If the cause were spiritual, then it allows for the possibility that the motion of electrons in the brain is the result of the thought connected with it (as traditional anthropology which sees man as body and soul would suggest) and not the cause (as a secular materialist would insist). Another possibility is that the divine will, God, really could be the First Cause for all physical processes. We should take care, however, in stating this that we do not to fall into the God of the gaps error. Saying that something is consistent with the existence of a will, either human or divine, is not the same as saying that it proves that it is so. Future research might confirm this either way; but as it stands, quantum physics does cause big problems for the traditional secular materialist viewpoint which relies on classical physics alone to prop it up. Amusingly, Barr describes how quite a few scientists who hold to secular materialism have responded to this challenge to their 'faith'. Rather than acknowledge the possibility of the legitimacy of hypotheses that there is a God, atheist scientists come up with a whole string of just as unverifyable scientifically, and far less credible hypotheses such as the multiple universes (if you want to understand more about this you'll have to read Barr's book).
Now back to Austrian economics. It occurred to me as I read Veryser's book, that Austrian economics is, contrary to what Veryser thought, consistent with science. Veryser was right in pointing out that its methodology was not consistent with 19th century, classical science; but what he did not realise, perhaps, is that it is consistent with quantum science. We can see that once we adopt a quantum physics view of science, we can see that both inanimate matter, and human society exhibit the same pattern of random behaviour at the individual or quantum level, with an emergent order when the aggregate effect is considered.
However, the sample has to be large enough for the statistics to work and for the mathematics to apply. The population of the whole world is a tiny fraction of the number of atoms in even a small sample of uranium so we never see the full equivalent of classical science in a human society. The number of human decisions made in a typical economy seems to be sufficient only for that order to be partially emergent so that general trends are predictable, but not sufficiently so for precise mathematically calculation to be applicable. This was the problem for the Chicago economists approach, the sample size just wasn't large enough.
If I am right and there really is a parallel between Austrian economics and quantum physics, and each is consistent with the Faith in the way that Barr and Veryser describe, it opens up, potentially, a natural connection between the social sciences and the physical sciences in which a free man has a place to flourish. It is all hypothetical at this stage (and who knows where scientific progress will take us next) but for the moment at least it seems that deep down in the heart of all matter there is a place the division between the natural and the supernatural; and the spiritual and the material is blurred.
This being so, the Christian has no need to feel that science and its daughters, technology and industrialization are somehow in conflict with an appreciation of the human person as body and soul. It is classical science that caused this conflict. It is not just Christians who have agonized over this. For example, ever since the 1920s there has been a whole genre of films based upon a sense that a society is too technology driven and as a result is impersonal and inhuman. These films portray a future society in which scientific materialism has its day and man is reduced to an automaton. Typically the hero is the passionate man whose love for a woman bucks the trend and brings the whole system of mechanical society crashing down. Earlier cultural movements have emerged from this same pessimism. The arts and crafts movement looks back to the halcyon days of the beauty of a pre-industrial age and concludes that technology and industrialization are the cause of modern ugliness. Both of these cultural expressions have at their roots a suspicion of scientific progress and a belief that it always suppresses the human spirit and stultifies a culture of faith and beauty and both, I would say that in this respect both are wrong. The answer is not to remove modernity, but to transform it, make if fully what it ought to be.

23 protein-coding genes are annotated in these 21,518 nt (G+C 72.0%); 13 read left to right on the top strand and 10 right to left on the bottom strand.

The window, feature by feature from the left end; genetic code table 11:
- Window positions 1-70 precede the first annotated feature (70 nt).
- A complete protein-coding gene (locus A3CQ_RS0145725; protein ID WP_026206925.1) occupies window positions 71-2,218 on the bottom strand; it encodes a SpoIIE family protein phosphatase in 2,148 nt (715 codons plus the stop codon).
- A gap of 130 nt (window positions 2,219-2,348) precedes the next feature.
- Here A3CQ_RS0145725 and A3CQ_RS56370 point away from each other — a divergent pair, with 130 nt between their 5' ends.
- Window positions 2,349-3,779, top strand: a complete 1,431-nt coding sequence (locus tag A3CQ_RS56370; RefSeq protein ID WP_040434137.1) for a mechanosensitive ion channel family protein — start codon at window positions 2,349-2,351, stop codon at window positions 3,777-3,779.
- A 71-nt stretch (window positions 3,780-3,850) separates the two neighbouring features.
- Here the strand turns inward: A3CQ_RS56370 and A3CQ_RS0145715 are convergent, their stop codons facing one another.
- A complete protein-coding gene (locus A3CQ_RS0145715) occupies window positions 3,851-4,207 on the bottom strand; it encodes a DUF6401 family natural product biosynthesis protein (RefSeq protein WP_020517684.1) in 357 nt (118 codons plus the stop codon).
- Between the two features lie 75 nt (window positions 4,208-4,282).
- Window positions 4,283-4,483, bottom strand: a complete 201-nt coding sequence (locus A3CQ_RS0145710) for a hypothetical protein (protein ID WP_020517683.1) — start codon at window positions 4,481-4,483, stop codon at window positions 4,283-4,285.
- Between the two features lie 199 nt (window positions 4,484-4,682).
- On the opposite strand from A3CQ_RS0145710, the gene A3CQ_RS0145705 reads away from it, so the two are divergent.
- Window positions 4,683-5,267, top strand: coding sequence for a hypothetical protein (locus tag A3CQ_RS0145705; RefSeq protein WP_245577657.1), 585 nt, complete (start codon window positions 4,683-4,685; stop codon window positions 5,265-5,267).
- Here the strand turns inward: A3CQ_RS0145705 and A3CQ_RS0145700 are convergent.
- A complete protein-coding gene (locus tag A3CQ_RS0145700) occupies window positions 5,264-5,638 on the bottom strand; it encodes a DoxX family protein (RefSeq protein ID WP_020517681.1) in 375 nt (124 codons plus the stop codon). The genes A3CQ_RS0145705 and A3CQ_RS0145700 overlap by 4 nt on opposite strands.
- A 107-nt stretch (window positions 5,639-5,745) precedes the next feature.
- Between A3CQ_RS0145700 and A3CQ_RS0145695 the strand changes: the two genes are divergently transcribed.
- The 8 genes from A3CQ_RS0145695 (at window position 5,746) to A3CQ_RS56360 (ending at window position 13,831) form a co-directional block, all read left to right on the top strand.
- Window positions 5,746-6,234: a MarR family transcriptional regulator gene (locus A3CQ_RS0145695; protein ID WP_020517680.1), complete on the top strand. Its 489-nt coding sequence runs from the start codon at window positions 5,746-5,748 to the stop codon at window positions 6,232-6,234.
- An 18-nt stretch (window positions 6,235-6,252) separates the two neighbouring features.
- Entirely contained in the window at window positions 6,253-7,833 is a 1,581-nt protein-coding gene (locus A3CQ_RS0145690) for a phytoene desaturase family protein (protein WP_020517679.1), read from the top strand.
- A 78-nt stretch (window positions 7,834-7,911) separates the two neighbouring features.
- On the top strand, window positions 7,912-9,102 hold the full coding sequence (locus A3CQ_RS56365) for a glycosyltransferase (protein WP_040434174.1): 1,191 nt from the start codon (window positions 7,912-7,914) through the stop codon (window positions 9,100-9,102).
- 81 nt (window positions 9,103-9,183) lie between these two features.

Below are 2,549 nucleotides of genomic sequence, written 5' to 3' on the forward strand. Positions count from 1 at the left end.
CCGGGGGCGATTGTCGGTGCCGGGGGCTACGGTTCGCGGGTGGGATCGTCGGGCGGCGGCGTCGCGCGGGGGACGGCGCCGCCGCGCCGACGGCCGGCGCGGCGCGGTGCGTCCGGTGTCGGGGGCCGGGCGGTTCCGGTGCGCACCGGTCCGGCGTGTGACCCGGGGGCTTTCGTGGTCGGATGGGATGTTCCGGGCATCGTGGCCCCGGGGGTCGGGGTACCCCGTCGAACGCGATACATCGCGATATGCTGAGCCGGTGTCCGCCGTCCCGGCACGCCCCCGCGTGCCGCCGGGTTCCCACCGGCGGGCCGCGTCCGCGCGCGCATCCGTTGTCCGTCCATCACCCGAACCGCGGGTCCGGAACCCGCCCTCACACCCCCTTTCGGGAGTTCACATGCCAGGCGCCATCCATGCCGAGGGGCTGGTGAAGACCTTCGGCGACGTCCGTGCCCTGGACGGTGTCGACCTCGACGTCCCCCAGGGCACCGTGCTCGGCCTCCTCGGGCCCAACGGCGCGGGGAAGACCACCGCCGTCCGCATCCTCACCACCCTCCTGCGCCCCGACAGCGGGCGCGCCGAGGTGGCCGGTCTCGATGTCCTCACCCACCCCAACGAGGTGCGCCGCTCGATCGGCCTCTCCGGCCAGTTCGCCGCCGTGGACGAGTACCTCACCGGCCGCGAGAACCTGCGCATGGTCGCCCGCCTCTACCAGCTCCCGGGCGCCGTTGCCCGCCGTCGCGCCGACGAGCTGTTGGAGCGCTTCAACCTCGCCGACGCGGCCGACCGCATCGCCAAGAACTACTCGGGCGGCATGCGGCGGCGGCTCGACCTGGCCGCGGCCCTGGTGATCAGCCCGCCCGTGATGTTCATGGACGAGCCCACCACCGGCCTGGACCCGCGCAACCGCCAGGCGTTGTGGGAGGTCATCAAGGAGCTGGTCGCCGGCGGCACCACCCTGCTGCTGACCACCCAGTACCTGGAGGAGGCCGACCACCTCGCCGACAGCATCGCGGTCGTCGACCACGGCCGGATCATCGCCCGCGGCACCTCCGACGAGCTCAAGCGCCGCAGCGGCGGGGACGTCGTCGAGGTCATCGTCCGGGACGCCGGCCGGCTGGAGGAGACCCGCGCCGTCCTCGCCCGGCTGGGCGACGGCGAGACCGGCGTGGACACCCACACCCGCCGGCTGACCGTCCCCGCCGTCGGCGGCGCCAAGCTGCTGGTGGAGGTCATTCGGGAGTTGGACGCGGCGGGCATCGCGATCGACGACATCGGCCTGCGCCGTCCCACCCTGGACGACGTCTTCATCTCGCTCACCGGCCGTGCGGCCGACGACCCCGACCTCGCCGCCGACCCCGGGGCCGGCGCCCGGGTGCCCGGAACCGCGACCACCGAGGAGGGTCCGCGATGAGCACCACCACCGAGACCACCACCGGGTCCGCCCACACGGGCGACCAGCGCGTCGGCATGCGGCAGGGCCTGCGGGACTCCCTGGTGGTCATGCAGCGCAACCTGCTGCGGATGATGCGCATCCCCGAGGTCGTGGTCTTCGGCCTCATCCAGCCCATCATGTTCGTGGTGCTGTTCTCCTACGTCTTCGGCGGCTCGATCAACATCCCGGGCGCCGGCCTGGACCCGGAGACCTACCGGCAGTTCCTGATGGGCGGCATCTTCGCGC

It seems if we want to have a free society, that the answer is not to eliminate or be suspicious of science, rather we should welcome scientific progress and seek to understand it more deeply so that it is in harmony with Catholic social teaching - the two are not mutually exclusive. Such a society will in turn inform technological and industrial advances that respect man's freedom; and such a society will also engender and support a culture of faith and beauty more powerfully than ever before.
As I argue in my book, the Way of Beauty, the greatest influence on the culture and the creation of community in society is our attitude to God, and the greatest influence on that is our worship (and not capitalism, industrialization or mass production). To the degree that the culture is informed by faith, then the free economy, such as that advocated by Austrian economists, will allow a greater flourishing of man. How can we move towards this society? The answer lies in cultural transformation even before the changing of legal, political or economic systems (although I am not against attempts to change these too). It is in the Eucharist, at the heart of the sacred liturgy, which is the node at which the material and the spiritual, the natural and the supernatural, human and the divine, and the eternal and the temporal all meet at the deepest level and in the most profound and harmonious way. It is a supernatural transformation in Christ, through a d full and active participation in the sacred liturgy that we are transformed and become people who through our daily activity transform the culture around us. One can't help feeling that the mysteries that recent developments in science seem to be hinting at are fully encapsulated at that point and the fullest knowledge of them is only grasped through a gift of divine wisdom. The liturgy is the source and summit of human life and that includes, it seems, the greatest source of inspiration for scientists, social scientists and economists!
Above, top: a scenes from the 1927 film Metropolis; and a promotional poster from the 1960s cult TV series, The Prisoner; Elevation of the Host, with vision of St John of Matha, painting by Juan Carreño de Miranda, 1666